Every Week It's Wibbley-Wobbley Timey-Wimey Pookie-Reviewery...

Friday, 17 March 2017

Charting the Unchartable

Ostensibly, From Unformed Realms is a supplement for Cthulhu Hack, the stripped RPG of Lovecraftian investigative horror published by Just Crunch Games that is based on The Black Hack, the equally back-to-basics RPG inspired by Dungeons & Dragons. In fact, it is a systems neutral supplement that can be used with just about any RPG of Lovecraftian investigative horror or any RPG that deals with the weird, in just about any genre or time period. Well, that is except for a couple of pages at the back that are more period and element specific, but neither of those pages are the supplement’s raison d'être, which is essentially, rugose and squamous. What it is, is a means to throw something unexpected and unknown into the path of the investigators, adventurers, or misfortunates…

With a matter of rolling three six-sided dice, the GM can determine a significant feature of something unspeakable. The first die determines the type of traitextremities, senses, skeleton, fluids, appearance, and other features; the second a category, so for example, under fluids the options are voluntary and involuntary (plus tables for nature, neurotoxins, and unclean as needed); and the third die, the specific detail, which might be spittle, ink, sweat, vomit, bile, pus, and so on, all depending upon the rolls made.
Trenton ran. Behind him he could hear Dawson’s cries for help, but it was too late for Dawson, held as he was behind the bar-like ribs of the thing’s chest cavity. It was the first life-form that they had encountered on this planet, its sibilant wheezes, rising and falling making it sound like the wind that should have rolled between the towers of this ancient city of yellow metal. It was not they had they not heard these sounds, it was why they they were just not wary enough until Dawson noticed that there was no wind. Then the sibilance stopped and the shout came. It staggered his companion and before he could react something lumbered out of the shadows with its impossibly tall jaw wide open and snapped shut on the exo-archaeologist.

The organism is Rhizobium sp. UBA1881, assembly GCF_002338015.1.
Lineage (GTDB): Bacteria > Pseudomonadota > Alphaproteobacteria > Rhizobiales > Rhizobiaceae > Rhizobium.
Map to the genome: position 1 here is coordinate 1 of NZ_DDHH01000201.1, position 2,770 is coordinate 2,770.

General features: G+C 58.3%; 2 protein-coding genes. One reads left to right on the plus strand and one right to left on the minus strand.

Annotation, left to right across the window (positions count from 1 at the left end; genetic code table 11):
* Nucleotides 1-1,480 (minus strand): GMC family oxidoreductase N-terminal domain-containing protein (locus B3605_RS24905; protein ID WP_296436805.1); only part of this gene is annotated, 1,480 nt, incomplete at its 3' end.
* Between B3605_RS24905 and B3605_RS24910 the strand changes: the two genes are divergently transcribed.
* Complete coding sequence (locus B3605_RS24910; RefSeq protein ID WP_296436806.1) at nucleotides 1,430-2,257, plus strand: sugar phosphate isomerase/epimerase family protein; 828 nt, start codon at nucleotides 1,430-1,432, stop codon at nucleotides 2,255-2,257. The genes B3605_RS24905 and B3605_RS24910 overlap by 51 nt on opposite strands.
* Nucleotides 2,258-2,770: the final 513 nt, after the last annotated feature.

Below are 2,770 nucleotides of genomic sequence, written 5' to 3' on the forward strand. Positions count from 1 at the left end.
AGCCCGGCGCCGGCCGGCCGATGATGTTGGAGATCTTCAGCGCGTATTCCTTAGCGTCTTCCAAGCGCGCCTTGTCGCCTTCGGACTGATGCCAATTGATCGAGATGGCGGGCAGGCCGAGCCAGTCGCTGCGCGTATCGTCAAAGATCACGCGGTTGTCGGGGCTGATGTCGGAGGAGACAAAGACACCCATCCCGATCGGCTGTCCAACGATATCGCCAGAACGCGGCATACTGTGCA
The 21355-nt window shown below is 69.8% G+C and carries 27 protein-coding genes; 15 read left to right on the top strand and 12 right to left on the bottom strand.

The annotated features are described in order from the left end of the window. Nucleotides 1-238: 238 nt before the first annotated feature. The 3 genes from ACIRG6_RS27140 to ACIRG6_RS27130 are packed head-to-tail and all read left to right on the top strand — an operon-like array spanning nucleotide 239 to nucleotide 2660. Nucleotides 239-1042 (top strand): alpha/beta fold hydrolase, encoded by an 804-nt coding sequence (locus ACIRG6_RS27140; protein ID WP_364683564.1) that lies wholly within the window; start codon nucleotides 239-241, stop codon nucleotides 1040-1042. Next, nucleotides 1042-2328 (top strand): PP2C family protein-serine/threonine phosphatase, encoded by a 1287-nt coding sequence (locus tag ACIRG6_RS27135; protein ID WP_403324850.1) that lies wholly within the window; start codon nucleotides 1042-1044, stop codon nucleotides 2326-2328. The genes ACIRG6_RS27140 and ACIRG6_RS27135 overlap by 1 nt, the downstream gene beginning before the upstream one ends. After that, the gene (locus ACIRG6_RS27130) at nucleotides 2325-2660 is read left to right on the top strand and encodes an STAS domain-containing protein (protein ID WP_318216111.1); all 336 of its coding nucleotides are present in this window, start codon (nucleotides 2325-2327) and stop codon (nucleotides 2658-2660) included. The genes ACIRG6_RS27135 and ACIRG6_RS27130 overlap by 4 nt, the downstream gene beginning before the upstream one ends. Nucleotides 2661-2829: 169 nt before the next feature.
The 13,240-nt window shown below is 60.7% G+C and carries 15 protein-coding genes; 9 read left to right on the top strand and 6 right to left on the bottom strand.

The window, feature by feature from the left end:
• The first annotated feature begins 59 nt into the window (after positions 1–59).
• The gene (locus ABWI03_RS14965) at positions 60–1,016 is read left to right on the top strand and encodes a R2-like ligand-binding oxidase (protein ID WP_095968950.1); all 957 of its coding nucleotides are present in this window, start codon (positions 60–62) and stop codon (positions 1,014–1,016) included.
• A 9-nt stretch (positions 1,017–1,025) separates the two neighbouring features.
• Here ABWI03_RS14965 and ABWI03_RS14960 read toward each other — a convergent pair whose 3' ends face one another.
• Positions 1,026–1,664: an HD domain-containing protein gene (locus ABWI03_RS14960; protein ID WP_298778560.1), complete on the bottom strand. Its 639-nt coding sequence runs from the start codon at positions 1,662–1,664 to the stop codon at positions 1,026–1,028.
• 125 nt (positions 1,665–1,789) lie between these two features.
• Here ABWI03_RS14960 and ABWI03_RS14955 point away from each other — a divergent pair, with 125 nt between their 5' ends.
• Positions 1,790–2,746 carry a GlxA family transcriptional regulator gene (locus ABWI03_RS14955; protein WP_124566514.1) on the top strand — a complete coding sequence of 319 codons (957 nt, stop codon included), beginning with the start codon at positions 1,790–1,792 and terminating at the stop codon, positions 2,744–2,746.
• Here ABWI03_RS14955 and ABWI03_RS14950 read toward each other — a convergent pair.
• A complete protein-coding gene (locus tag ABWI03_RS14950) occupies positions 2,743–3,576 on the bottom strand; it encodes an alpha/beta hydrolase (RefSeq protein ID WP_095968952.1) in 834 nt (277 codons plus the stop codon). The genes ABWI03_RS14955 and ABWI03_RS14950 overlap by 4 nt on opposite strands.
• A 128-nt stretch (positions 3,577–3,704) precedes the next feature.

Dawson had yelled and banged to get free. It took no notice. Trenton took no notice. All he saw were the multiple legs and then the spinning inside the cavity. Dawson rolling and rolling as a secretion was spread from front to back, howling in fear as he tried to work out what was happening to him. It was not going to happen to him though. Trenton had to get back to the landing ship. Then the thing began to pipe a pulsing sound and as it bounced off the yellow metal walls around him, Trenton knew he was being hunted.
So with a matter of three rolls of the dice, it was determined that with these monsters, its senses involve sound, specifically a shout or whisper; that it has a skeletal adaptation in the form of a cage; and that its form is arachnoid. Anything else is all terrible imagination. Of course, these are just three options and the GM is free to roll as many or as few times as he wants, but this is where From Unformed Realms works best, as a spur upon which the GM can hang his imagination and develop something more from the dice results.

Where From Unformed Realms does not quite work is going from first questions, such as “‘What does this thing look like?” and “What is the role of this thing?”. It is not a means to create monsters and other things in rational means since it neither sets out with those questions in mind nor places the tables and their answers in anything other than a random order. Now there is nothing to stop a GM consulting a particular sub-table to obtain such directed answers, but in some cases there is only a limited number of answers. Which means that such cases, for example ‘form’ and ‘specialist’, do not offer as many variations in comparison to other categories.

Rounding out From Unformed Realms is the two-page ‘The Obligatory Appendix’ in which a GM can roll up a mission statement or plot for his next scenario. These include tables for ‘The Hook?’, ‘Organisation’, ‘Reason?’, ‘Location?’, ‘Horror’s Motivation?’, ‘Nightmares?’, and ‘Strange Discovery?’. Unlike the various tables given in the rest of the book, none of the entries come with an explanation, but to fair, this is not really needed as the various entries are all self-explanatory. Further, these tables are organised in a logical fashion so as to help the GM set up the bare bones of a plot ready for him to flesh out. Further they are really only suited for use in the modern era, so the 1890s of Cthulhu by Gaslight, the Jazz Age of the default period of Call of Cthulhu, Seventh Edition, or the contemporary period of the here and now.

Arguably, From Unformed Realms could benefit from clearer advice on how to use the tables, that is, more directed advice on how to use the tables. Equally, the appendix could be expanded into its own book and there can be no doubt that this would also be very useful. As it is, From Unformed Realms is the sort of book you want to have on your shelf when short of ideas and short of time and browsing for inspiration.